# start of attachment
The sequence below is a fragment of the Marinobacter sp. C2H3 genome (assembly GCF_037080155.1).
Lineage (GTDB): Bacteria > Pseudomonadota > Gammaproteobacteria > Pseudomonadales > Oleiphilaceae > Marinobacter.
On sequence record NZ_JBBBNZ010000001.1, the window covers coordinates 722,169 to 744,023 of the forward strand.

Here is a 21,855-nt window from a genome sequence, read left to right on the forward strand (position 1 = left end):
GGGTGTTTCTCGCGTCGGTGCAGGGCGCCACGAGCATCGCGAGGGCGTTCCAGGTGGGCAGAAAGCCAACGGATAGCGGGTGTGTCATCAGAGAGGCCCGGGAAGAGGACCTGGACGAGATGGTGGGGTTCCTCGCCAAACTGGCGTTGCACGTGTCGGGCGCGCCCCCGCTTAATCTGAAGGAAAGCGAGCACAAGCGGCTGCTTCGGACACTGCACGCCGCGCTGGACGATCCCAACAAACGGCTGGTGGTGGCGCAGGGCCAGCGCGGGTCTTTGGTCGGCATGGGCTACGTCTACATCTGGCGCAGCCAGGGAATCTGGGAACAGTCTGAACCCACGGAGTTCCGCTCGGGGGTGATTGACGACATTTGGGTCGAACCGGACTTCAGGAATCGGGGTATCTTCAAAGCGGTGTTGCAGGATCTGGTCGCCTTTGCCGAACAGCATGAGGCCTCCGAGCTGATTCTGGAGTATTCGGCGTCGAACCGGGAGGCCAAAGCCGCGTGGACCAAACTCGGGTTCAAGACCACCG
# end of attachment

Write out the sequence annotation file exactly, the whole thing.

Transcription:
The sequence below is a fragment of the Marinobacter sp. C2H3 genome (assembly GCF_037080155.1).
Lineage (GTDB): Bacteria > Pseudomonadota > Gammaproteobacteria > Pseudomonadales > Oleiphilaceae > Marinobacter.
On sequence record NZ_JBBBNZ010000001.1, the window covers coordinates 722,169 to 744,023 of the forward strand.

Here is a 21,855-nt window from a genome sequence, read left to right on the forward strand (position 1 = left end):
GGGTGTTTCTCGCGTCGGTGCAGGGCGCCACGAGCATCGCGAGGGCGTTCCAGGTGGGCAGAAAGCCAACGGATAGCGGGTGTGTCATCAGAGAGGCCCGGGAAGAGGACCTGGACGAGATGGTGGGGTTCCTCGCCAAACTGGCGTTGCACGTGTCGGGCGCGCCCCCGCTTAATCTGAAGGAAAGCGAGCACAAGCGGCTGCTTCGGACACTGCACGCCGCGCTGGACGATCCCAACAAACGGCTGGTGGTGGCGCAGGGCCAGCGCGGGTCTTTGGTCGGCATGGGCTACGTCTACATCTGGCGCAGCCAGGGAATCTGGGAACAGTCTGAACCCACGGAGTTCCGCTCGGGGGTGATTGACGACATTTGGGTCGAACCGGACTTCAGGAATCGGGGTATCTTCAAAGCGGTGTTGCAGGATCTGGTCGCCTTTGCCGAACAGCATGAGGCCTCCGAGCTGATTCTGGAGTATTCGGCGTCGAACCGGGAGGCCAAAGCCGCGTGGACCAAACTCGGGTTCAAGACCACCG